Biden also hailed Mondale as the first presidential nominee of either party to select a woman as his running mate [the late New York Rep. Geraldine Ferraro] "and I know how pleased he was to be able to see Kamala Harris become Vice President."

What Biden called Mondale’s "unassuming" and "modest" manner made him a somewhat less-than-dynamic campaigner. But the Minnesotan’s specialty was the "insider campaign" — the careful cultivation of small groups or just one powerful individual who could advance his career.

When Minnesota Attorney General Miles Lord resigned his position in 1960, then-Gov. Orville Freeman appointed the little-known University of Minnesota Law School graduate and U.S. Army veteran Mondale (then 32) to succeed him. Mondale had worked on all of the campaigns of fellow Democrat Freeman, including his first (and unsuccessful) race for the office in 1952.

Five years later, when Hubert Humphrey became vice president, the smart money in Minnesota was that Gov. Karl Rolvaag would appoint veteran Rep. John Blatnick to his Senate seat. But the smart money had not reckoned with Fritz Mondale. When Rolvaag got very drunk and wrecked a motor boat, Attorney General Mondale saw that there were no reports of the embarrassing accident.  At age 37, Mondale succeeded Humphrey in the Senate.

Having forsaken a run for president of his own in 1976 because "I don’t want to spend a year in Holiday Inns," Mondale actively sought to be the running mate of nominee Jimmy Carter.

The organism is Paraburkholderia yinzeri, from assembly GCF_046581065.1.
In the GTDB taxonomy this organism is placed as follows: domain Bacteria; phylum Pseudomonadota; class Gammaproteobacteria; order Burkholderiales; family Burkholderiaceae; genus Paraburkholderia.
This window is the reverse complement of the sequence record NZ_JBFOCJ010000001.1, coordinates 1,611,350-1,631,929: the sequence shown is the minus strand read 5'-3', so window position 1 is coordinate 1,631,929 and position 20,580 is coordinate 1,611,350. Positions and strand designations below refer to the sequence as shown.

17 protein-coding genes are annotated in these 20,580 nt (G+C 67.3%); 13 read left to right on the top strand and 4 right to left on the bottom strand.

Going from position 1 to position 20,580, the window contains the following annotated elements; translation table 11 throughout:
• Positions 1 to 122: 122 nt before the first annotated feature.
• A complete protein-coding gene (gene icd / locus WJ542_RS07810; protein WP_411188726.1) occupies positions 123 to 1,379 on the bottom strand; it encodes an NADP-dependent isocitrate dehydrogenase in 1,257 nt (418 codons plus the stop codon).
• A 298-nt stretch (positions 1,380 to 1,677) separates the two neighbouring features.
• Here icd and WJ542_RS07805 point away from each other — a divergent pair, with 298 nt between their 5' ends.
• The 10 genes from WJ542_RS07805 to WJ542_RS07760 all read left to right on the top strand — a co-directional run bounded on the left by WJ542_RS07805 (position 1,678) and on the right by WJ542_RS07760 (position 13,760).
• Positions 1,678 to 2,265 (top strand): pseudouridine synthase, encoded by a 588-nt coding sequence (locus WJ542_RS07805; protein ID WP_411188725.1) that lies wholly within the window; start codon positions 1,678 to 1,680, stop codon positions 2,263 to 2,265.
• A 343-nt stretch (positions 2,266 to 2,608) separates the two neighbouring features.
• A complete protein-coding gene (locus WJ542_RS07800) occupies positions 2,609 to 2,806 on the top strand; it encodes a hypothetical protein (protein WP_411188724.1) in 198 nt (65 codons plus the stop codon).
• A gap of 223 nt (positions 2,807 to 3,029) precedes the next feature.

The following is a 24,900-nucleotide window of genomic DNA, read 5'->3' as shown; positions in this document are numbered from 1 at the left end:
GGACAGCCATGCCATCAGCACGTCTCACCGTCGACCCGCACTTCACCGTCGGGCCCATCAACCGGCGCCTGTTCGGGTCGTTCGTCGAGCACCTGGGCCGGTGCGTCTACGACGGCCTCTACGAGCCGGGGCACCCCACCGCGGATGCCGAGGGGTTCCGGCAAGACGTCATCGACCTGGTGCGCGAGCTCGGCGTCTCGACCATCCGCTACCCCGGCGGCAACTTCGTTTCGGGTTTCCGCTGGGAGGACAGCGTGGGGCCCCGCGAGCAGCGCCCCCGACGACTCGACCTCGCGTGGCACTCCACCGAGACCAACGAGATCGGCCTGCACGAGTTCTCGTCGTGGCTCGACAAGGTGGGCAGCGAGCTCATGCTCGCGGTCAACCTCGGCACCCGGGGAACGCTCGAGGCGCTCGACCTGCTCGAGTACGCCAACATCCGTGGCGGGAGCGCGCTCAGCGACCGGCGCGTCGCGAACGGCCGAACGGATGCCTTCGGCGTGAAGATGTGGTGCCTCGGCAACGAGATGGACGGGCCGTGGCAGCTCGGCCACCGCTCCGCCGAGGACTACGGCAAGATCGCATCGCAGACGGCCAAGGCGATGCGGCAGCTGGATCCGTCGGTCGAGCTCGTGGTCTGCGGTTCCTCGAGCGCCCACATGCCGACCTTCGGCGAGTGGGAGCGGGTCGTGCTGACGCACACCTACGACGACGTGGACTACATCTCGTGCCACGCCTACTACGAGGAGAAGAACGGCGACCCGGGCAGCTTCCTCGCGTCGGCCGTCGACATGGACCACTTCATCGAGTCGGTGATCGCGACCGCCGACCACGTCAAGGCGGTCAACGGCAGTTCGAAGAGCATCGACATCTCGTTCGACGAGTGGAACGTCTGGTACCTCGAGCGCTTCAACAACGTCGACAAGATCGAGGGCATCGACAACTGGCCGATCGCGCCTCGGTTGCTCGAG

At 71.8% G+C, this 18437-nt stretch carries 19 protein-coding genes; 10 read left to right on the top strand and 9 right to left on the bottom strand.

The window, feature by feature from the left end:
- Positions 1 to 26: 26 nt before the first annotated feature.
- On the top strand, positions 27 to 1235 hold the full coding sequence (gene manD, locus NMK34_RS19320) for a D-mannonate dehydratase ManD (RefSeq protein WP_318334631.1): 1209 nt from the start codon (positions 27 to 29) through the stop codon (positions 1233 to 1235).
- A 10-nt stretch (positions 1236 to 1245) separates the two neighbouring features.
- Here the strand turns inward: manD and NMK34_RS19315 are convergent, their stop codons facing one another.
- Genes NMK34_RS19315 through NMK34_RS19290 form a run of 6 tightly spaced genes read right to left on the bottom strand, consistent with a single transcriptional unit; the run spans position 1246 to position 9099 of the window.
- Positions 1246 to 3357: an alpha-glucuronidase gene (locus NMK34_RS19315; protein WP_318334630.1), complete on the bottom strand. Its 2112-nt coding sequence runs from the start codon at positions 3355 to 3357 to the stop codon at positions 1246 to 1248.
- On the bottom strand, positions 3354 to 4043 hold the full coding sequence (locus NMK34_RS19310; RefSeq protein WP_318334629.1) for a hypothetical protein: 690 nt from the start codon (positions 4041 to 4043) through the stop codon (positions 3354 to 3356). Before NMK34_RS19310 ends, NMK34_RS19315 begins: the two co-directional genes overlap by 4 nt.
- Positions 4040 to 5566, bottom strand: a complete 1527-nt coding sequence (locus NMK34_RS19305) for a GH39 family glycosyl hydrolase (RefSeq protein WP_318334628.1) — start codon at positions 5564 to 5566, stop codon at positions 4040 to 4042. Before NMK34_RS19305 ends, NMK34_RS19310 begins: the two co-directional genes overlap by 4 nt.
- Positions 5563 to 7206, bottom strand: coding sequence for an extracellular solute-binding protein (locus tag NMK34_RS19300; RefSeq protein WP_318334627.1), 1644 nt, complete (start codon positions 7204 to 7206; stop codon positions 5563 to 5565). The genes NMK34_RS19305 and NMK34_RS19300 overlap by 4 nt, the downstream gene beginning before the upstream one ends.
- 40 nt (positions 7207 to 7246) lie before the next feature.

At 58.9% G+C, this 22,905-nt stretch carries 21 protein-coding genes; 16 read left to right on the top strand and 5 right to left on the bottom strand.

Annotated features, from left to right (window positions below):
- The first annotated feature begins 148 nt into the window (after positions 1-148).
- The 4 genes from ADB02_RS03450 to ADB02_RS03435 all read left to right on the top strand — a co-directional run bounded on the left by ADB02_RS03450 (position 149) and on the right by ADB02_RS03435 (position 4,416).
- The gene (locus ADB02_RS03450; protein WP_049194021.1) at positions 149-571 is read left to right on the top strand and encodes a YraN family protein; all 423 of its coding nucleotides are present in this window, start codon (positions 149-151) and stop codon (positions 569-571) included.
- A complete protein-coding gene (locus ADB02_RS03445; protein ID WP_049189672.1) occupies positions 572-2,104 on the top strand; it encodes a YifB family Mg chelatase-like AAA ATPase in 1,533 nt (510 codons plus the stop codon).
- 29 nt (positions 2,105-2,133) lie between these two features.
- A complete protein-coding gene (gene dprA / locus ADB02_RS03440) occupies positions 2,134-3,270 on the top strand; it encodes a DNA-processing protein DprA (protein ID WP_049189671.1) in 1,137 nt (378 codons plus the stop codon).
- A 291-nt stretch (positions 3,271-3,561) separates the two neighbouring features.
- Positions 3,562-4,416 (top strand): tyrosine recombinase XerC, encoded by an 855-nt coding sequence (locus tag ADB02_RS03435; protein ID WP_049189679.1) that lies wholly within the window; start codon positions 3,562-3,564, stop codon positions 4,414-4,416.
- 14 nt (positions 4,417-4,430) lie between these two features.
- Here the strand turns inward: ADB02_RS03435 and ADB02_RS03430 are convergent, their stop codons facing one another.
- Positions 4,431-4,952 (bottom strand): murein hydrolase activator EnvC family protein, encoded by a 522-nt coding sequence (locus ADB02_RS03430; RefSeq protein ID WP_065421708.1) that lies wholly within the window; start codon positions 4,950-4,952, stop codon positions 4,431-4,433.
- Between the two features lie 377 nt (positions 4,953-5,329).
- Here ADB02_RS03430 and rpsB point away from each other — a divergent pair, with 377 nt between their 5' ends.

"And Gov. Carter was a lot more conservative than many Democrats and he picked Fritz because he had impeccable liberal credentials," Bob Juliano, legendary restaurant workers lobbyist and friend of Mondale’s, told Newsmax. "Because of that, I never doubted he would go to Fritz."

Much as John Kennedy named former Democrat nominee and liberal icon Adlai Stevenson UN ambassador to please the Democratic left, centrist Bill Clinton tapped Mondale — with whom he had little in common — as ambassador to Japan in 1993. In a political system in which age is revered and many members of parliament have lost attempts to become prime minister, Mondale proved a popular and successful envoy.

Politics aside, Fritz Mondale had his share of sadness and disappointment. Actress-daughter Eleanor died of cancer in 2011 at age 51. Three years later, Fritz’s beloved Joan died after nearly 60 years of marriage in which the two were considered an inseparable team. Son Ted made it to the state senate but fared badly in the Democrat primary for governor in 1998. Ironically, he was considered the moderate in the race with the least ties to labor.

"I hope people remember that Fritz’s good nature and refusal to personalize politics helped him make a lot of friends across the aisle — like [Republican Sens.] Paul Laxalt [Nev.] and Bob Dole [KA], who probably disagreed with him on everything," Bob Juliano told Newsmax. "I’ll sure miss him.  A lot of folks will."

John Gizzi is chief political columnist and White House correspondent for Newsmax. For more of his reports, Go Here Now.

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One of the first things conservatives - political junkies - were saying about Walter Mondale after learning of his death Monday at age 93 was that the former vice president and U.S. Senator from Minnesota was the only...
walter mondale, obit
Tuesday, 20 April 2021 06:23 AM